EL ESTRECHO, COLOMBIA – For more than 35 years, Blanca Ducuara Gomez lived in Colombia’s mountains, patrolling the countryside as a member of the country’s largest rebel group, the Revolutionary Armed Forces of Colombia (FARC).
But today she lives in a FARC disarmament camp (also known as reintegration areas) in the southern state of Cauca, where she has a perfect view of the lush valley and the surrounding mountains from her small, wooden balcony that she now calls home.
The FARC sprung up as a peasant movement in the 1960s, fighting corruption and huge inequality in the country, especially in rural areas. What resulted was a civil war that lasted more than 50 years and saw over 220,000 people killed and seven million displaced.
However, like many of the other, former combatants, Gomez has become disillusioned by the peace process, saying the government isn’t following through on its commitments to reintegration. This includes everything from housing to medical services and work opportunities, all of which were promised in the peace agreement.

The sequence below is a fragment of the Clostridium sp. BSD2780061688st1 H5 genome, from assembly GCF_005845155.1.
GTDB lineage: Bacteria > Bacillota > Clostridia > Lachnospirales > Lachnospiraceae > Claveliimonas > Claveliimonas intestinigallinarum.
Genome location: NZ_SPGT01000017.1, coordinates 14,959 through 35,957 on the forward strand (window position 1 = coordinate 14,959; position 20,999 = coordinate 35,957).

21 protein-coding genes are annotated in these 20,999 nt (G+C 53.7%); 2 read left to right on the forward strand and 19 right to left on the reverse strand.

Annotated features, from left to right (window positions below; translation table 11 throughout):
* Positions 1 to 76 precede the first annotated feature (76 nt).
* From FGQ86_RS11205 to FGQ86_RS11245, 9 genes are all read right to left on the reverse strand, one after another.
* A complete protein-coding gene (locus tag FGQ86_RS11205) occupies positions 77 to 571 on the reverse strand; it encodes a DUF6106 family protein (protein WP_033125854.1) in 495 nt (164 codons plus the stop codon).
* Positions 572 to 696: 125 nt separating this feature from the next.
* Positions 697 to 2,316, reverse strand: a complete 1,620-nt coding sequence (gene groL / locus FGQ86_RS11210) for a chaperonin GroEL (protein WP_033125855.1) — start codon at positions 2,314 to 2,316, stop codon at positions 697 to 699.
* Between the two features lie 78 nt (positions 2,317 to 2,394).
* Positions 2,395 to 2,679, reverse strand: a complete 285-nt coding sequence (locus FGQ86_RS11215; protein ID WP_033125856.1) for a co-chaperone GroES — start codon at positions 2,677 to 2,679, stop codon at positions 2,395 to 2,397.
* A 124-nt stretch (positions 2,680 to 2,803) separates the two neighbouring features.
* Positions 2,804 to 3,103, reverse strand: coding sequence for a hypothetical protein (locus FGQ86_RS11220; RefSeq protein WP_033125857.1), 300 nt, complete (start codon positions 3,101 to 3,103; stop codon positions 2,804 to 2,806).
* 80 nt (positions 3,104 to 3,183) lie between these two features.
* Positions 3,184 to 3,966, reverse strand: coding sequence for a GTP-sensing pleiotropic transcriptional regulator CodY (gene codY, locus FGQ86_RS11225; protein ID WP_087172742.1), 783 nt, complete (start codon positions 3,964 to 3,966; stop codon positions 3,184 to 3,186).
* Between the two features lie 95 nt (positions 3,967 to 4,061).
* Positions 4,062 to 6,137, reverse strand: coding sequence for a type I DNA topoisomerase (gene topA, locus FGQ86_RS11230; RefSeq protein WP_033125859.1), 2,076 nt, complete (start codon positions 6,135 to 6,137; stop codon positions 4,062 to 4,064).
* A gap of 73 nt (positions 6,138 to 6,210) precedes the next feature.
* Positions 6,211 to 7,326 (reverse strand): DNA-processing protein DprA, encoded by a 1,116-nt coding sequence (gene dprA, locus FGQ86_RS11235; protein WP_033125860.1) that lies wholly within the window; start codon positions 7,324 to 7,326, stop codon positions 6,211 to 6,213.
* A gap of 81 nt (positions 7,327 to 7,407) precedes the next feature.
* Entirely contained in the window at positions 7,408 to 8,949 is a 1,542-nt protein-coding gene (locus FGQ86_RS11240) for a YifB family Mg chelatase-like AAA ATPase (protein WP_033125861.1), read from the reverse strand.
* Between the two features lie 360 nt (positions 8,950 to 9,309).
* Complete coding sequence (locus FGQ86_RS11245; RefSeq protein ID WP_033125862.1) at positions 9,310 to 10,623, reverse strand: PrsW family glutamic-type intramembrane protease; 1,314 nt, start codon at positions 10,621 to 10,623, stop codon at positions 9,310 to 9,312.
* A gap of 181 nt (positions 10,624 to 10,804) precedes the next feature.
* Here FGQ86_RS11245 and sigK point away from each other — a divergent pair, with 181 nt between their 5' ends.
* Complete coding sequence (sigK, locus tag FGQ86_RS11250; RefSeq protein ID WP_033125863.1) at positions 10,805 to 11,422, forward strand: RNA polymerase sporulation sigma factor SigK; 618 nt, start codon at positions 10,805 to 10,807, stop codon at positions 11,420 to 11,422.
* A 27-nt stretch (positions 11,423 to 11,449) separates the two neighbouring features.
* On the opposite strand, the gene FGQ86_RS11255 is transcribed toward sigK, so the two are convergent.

“At the moment, it’s hard for us, and a lot of people feel it,” said Gomez, from her camp in El Estrecho, in the southern state of Cauca where the FARC once had a major stronghold. “Many people have left because the government hasn’t complied [with its agreements].”
According to Gomez, people in the camps were initially optimistic about the future of peace in Colombia. They even nicknamed her son “el hijo de la paz”, or the son of peace, since he was born on November 24, 2016 – the same day the landmark agreement was signed.
But today, there are less than 50 former rebels living in the El Estrecho camp, out of the 315 who originally demobilised in this area last year.
The figures are similar in camps across the country. The UN recently calculated that more than 55 percent of all the FARC members have left the 26 reincorporation zones.
Many of them have left to join their families back home, find jobs in other regions, or are even suspected of joining dissident factions or other armed groups.
But the reasons for leaving are often the same; there is not enough motivation to stay in the camps.